Not long after the competition was over, the Army began clamoring for their weapons. Private industry was ready to go, but Springfield offered no solicitation. The reason was simple. Springfield did not prepare the engineering drawings in a timely manner, and there would be no competition until drawings were released. Ltc. Rayle had been transferred to his next assignment, and without his leadership skills, the program languished. Finally, a solicitation was released with hurried-up drawings. Private industry struggled with them but eventually used their own expertise to work through the issues and produce guns.
Springfield Armory becomes Springfield Operation
After seven years, McNamara could stand the inefficiencies of the Springfield Armory no longer. The time had come to put an end to this self-licking ice cream cone. In late 1968, he ordered Springfield Armory to close. America’s small arms would now be built by private industry.
At the time of Springfield’s demise, I was working for the General Electric Armament Systems Department in Burlington, Vermont. GE was competing for single-barrel cannons, and I was an engineer assigned to work on those programs. So where do you suppose I found myself working in January 1969? It was the Springfield Operation of the General Electric Company. GE had hired many of the Springfield employees who worked on the two machine guns in current production. The two guns, M85 and M219, were not having any obvious production problems, so GE took over both machine gun contracts. The same people would be making the same guns on the same production lines with no reported issues. GE saw it as a sound investment and a sure money-maker.
The .50 caliber M85 machine gun and the M219 (formerly designated M73) were arguably two of the worst small arms to ever be fielded by US forces. The least worst was the M85. It was designed by private industry, but Springfield took over control of the design and the drawings. Parts could be built to these drawings, and some combinations would result in working machine guns. Others would not. Just as soon as GE took over the production line M85’s would not pass the acceptance tests.
The M219 (M73) was designed totally at Springfield and built there as well. Its design years were marked by ever-changing project leaders who took the design in convoluted directions and never gave their design changes a thorough testing. The original M73 weapon was so unreliable, extensive modifications had to be made by Springfield. So different was the new design, a second type classification was required with the newer version being designated M219. Under GE’s responsibility, the M219 production line faltered as well. During the final acceptance tests, guns would either run too fast or too slow. Too fast and the fired cases were either lost by the grippers holding them or torn apart by the ejectors. Firing too slow caused the gun to come to a grinding halt.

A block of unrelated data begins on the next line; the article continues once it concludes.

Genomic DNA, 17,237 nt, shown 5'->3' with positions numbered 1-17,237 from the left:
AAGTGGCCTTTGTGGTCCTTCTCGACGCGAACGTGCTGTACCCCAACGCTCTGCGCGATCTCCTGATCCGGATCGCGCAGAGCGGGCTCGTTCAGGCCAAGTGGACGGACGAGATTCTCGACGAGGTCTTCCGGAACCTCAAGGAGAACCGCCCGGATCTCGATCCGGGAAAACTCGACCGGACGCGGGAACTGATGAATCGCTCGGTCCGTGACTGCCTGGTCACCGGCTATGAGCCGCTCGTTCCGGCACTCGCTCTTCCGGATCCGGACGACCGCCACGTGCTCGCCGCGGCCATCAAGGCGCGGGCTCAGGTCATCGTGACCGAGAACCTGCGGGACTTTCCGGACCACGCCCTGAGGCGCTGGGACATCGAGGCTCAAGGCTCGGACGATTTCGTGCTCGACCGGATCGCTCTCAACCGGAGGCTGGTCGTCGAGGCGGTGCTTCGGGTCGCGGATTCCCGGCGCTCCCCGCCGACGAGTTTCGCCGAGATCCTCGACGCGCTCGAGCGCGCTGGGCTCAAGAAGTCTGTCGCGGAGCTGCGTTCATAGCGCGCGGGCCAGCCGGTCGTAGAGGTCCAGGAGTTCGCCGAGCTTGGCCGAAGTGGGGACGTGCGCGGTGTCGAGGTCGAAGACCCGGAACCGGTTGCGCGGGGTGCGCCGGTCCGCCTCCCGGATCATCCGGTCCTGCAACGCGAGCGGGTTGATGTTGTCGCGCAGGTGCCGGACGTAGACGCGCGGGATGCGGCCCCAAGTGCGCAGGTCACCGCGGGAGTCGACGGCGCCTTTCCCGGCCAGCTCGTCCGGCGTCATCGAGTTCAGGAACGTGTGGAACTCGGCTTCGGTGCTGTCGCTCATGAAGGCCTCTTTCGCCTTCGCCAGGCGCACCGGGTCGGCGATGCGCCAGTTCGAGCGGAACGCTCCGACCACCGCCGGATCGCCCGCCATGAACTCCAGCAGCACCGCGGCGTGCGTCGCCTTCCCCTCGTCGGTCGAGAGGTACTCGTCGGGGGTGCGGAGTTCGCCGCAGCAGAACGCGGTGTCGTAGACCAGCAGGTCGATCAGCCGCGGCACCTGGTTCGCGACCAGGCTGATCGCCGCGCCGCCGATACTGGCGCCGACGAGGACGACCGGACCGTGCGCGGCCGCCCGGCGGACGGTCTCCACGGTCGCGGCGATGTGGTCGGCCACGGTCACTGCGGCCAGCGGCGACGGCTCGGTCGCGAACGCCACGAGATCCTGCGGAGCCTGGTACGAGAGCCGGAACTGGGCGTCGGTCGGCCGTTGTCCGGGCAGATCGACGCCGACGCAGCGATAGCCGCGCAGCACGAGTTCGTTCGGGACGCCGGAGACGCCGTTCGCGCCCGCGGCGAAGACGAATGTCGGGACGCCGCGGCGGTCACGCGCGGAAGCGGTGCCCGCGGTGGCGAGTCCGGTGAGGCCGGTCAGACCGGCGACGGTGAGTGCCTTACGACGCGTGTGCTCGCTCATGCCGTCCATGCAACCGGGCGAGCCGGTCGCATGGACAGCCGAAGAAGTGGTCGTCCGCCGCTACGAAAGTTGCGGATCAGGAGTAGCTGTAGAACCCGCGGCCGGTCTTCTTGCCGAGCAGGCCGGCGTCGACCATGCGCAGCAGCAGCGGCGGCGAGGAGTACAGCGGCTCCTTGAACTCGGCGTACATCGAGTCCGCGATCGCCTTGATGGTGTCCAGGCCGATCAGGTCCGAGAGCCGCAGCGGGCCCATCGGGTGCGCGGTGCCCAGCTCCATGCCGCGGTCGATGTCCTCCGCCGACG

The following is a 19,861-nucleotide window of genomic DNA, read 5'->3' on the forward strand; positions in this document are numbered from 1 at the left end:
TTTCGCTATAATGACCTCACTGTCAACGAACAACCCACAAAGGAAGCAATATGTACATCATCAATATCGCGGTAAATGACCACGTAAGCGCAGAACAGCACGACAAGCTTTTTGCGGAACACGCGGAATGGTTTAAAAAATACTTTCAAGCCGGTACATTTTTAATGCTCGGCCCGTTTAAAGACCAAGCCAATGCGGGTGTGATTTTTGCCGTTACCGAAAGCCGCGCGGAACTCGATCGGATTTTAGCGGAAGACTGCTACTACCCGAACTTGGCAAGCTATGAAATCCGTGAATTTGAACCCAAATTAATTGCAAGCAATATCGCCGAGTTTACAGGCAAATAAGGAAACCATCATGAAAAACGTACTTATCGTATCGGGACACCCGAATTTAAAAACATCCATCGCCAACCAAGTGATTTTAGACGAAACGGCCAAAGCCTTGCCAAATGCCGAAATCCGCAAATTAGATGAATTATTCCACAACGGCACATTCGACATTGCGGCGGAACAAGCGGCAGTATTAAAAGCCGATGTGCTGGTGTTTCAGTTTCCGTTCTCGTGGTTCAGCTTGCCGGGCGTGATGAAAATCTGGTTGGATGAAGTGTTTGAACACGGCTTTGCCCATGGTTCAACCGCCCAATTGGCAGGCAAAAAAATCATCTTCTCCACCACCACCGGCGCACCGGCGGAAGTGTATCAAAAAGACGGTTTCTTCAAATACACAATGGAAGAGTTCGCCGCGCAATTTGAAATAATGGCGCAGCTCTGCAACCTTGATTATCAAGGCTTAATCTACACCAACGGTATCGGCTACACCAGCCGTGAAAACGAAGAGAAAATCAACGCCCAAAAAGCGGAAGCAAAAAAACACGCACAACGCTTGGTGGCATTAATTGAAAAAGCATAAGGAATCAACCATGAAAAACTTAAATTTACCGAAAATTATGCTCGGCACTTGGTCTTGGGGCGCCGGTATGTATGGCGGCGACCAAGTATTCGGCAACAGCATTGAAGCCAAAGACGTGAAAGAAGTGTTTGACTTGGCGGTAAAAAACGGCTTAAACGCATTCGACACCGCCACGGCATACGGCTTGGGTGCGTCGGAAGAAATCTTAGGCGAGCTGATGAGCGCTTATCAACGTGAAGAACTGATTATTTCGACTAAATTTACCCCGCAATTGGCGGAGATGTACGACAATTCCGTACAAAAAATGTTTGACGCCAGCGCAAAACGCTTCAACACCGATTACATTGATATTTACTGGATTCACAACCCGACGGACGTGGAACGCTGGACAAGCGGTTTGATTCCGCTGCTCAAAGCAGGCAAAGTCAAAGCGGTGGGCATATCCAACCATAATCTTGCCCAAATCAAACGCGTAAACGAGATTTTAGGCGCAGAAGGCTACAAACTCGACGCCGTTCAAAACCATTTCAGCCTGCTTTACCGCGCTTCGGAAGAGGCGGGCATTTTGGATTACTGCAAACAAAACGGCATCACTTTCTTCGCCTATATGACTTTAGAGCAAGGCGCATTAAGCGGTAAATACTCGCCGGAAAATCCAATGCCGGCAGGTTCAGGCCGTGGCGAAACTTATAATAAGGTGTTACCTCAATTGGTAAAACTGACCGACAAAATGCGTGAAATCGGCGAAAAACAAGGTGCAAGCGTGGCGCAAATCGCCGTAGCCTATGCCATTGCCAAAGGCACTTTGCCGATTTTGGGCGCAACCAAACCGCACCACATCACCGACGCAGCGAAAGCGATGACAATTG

As part of GE’s engineering task force, our job was to figure out why the guns wouldn’t pass acceptance tests. Considering they had passed every month previous, there was obviously something very wrong, and it was left to us to figure it out. Since the gun had already been accepted and type classified, we couldn’t change anything. It was our worst nightmare. We went through the design drawings and compared them to manufactured parts. Parts met drawing requirements. We looked at the test stands and the ammunition for any anomalies. Nothing! We even asked the former Springfield employees what was different now than then? After all, they had been producing both guns month after month with no reported problems. Responses varied and delivered with some hesitation and were of little use in solving any of the problems. We never felt we were hearing the full story. The more we stirred the worse it smelled.
Unable to successfully produce the M85 and M219, General Electric accepted its losses and closed the Springfield Operation. The two production lines were transferred to Rock Island Arsenal where production continued since both of these guns were needed to arm the new M60 main battle tank. How production fared at Rock Island is not known, but we did hear about these two guns again. They were used by the Israelis during the 1973 Yom Kippur War. Reviews on the M85 were not great, but the M219 performed so miserably the Israelis wanted their money back, and who could blame them? Politicians demanded to know how the leader of the free world could develop such awful products. The U.S. Congress mandated a world-wide competition for a better weapon, and the FN Belgian MAG 58 (U.S. M240) was selected.
A System That Works
Our small arms industry supplies weapons to the military and law enforcement using a time-proven system. The military and arsenals develop specifications for weapons they want to procure. These specifications are outlined in a solicitation to industry and released for competitive procurement. Contract award does not necessarily go to the lowest bidder; rather, it’s the company who can show they are providing the best value for the amount they quote. After production starts, each monthly delivery is monitored by U.S. Government inspectors to assure quality and consistency. The arsenal system carefully monitors the technical data package reserving the right to approve or disapprove any changes suggested by the contractor. It’s a system of checks and balances to assure the warfighter is armed with the best possible small arms. Sure, an arsenal system could be put in to supply our nation’s small arms, but experience has shown it might come at a cost.